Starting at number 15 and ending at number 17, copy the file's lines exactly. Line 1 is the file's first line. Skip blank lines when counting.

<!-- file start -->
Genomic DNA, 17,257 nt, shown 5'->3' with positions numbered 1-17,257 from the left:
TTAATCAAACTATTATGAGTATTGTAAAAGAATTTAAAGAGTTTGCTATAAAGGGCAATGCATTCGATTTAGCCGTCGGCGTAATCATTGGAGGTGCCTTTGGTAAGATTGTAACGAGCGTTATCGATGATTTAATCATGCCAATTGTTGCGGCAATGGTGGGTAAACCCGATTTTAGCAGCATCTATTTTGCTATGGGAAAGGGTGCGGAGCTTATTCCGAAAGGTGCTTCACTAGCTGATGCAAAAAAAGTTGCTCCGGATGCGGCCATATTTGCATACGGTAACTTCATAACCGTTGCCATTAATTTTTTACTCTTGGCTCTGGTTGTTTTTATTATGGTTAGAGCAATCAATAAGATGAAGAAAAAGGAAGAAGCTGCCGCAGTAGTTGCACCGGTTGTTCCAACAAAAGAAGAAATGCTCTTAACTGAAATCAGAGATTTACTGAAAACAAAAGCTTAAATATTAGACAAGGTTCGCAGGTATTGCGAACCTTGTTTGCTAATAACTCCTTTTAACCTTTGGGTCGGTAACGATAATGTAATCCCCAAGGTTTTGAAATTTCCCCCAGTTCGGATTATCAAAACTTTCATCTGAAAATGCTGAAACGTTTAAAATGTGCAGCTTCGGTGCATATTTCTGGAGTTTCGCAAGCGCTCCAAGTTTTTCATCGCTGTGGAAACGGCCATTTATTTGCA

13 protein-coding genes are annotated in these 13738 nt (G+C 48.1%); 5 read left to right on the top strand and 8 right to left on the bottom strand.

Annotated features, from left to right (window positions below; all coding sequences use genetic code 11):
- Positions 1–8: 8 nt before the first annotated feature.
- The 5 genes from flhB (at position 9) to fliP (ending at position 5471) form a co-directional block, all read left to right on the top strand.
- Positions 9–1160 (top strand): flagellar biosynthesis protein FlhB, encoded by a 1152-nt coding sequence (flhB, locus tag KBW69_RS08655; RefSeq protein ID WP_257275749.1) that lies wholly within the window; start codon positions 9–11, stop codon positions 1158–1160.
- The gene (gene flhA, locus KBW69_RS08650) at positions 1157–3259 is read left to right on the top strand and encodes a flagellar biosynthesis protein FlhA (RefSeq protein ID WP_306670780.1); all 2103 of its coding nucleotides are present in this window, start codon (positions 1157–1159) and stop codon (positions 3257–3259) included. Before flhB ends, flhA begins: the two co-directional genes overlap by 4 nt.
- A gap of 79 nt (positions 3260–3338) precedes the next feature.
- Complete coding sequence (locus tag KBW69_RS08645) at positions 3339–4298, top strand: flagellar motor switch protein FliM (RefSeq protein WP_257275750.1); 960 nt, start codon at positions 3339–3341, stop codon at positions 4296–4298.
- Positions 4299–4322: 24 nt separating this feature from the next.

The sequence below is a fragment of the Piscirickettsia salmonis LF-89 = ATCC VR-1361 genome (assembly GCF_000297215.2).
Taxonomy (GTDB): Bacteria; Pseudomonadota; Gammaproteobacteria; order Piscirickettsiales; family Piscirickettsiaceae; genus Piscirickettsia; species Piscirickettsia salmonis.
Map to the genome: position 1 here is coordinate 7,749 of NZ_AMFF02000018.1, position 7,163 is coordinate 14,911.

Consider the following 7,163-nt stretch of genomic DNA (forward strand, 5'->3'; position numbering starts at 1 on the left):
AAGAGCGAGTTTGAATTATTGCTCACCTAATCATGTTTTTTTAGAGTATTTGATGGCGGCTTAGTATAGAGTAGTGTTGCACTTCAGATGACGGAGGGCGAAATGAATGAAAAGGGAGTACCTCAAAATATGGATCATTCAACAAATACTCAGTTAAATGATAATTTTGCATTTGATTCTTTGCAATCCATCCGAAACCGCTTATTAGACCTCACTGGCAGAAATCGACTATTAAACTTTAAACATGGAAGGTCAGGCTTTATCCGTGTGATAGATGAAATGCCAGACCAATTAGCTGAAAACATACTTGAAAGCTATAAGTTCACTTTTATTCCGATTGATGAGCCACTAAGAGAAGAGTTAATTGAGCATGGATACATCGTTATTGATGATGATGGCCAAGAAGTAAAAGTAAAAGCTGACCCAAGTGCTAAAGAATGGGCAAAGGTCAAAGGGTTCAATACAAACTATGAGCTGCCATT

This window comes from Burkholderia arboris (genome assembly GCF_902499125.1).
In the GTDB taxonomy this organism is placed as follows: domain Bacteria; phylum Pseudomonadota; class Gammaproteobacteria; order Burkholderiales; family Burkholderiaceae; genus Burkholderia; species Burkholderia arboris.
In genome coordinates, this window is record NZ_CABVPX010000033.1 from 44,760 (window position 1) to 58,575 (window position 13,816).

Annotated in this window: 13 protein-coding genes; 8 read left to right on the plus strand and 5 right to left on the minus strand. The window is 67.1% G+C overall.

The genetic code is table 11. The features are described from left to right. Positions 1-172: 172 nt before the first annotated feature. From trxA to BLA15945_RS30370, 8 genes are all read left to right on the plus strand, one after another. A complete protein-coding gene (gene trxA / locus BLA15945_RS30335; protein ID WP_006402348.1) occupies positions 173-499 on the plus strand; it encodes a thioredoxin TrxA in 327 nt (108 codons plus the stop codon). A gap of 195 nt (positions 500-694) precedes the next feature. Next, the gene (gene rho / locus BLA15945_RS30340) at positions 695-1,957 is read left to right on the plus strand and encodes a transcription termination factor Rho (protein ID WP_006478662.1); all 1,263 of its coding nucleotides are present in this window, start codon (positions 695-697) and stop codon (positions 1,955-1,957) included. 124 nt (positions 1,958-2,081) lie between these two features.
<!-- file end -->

Consider the following 7,163-nt stretch of genomic DNA (forward strand, 5'->3'; position numbering starts at 1 on the left):
AAGAGCGAGTTTGAATTATTGCTCACCTAATCATGTTTTTTTAGAGTATTTGATGGCGGCTTAGTATAGAGTAGTGTTGCACTTCAGATGACGGAGGGCGAAATGAATGAAAAGGGAGTACCTCAAAATATGGATCATTCAACAAATACTCAGTTAAATGATAATTTTGCATTTGATTCTTTGCAATCCATCCGAAACCGCTTATTAGACCTCACTGGCAGAAATCGACTATTAAACTTTAAACATGGAAGGTCAGGCTTTATCCGTGTGATAGATGAAATGCCAGACCAATTAGCTGAAAACATACTTGAAAGCTATAAGTTCACTTTTATTCCGATTGATGAGCCACTAAGAGAAGAGTTAATTGAGCATGGATACATCGTTATTGATGATGATGGCCAAGAAGTAAAAGTAAAAGCTGACCCAAGTGCTAAAGAATGGGCAAAGGTCAAAGGGTTCAATACAAACTATGAGCTGCCATT

This window comes from Burkholderia arboris (genome assembly GCF_902499125.1).